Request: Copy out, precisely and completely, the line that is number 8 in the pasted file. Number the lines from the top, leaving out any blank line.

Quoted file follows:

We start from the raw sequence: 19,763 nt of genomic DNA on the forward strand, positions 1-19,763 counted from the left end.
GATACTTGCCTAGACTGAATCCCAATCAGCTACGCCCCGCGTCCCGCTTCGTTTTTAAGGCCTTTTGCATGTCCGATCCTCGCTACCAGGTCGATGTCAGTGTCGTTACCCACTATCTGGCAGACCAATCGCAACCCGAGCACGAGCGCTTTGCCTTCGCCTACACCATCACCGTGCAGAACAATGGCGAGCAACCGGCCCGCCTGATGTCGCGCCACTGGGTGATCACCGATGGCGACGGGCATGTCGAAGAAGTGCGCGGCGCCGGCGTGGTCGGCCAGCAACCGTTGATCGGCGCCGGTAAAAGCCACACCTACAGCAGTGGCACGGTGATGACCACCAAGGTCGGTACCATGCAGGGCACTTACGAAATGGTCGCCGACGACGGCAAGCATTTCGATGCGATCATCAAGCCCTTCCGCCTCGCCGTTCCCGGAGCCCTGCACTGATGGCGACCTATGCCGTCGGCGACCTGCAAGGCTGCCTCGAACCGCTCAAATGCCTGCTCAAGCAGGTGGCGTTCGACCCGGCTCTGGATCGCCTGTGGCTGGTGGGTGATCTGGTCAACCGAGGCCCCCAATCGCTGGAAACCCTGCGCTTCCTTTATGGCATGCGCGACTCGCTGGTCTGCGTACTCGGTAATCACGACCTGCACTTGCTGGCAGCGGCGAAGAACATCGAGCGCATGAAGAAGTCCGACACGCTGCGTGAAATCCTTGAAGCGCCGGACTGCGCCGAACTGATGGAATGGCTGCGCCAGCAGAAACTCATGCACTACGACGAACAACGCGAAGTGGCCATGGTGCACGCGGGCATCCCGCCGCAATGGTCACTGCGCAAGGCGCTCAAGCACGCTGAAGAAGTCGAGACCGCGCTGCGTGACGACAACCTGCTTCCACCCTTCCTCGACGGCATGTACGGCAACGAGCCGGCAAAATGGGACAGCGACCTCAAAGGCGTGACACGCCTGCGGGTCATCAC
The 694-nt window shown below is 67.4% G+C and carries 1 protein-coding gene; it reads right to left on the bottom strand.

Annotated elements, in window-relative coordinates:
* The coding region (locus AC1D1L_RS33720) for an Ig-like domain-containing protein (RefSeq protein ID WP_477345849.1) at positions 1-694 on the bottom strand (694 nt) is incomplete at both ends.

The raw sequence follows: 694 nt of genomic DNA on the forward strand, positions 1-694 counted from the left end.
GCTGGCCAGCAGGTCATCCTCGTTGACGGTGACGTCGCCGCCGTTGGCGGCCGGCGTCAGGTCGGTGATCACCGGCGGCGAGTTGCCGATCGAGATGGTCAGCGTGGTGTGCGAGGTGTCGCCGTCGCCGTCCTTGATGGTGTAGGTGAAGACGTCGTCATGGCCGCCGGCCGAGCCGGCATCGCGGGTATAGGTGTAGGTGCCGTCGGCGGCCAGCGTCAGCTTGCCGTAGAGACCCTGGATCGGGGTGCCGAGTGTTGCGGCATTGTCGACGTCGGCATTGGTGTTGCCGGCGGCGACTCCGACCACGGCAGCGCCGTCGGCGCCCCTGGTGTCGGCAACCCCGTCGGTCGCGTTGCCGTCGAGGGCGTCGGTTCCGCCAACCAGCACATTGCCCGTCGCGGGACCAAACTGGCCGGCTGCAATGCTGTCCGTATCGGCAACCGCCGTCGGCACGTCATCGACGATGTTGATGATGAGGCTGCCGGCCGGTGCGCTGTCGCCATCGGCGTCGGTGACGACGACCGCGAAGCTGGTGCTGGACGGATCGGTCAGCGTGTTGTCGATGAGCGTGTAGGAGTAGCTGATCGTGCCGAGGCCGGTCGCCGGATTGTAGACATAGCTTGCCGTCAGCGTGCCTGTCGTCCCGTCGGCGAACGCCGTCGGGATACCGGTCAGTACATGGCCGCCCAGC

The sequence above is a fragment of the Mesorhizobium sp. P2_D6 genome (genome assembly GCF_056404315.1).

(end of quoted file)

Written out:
The sequence above is a fragment of the Mesorhizobium sp. P2_D6 genome (genome assembly GCF_056404315.1).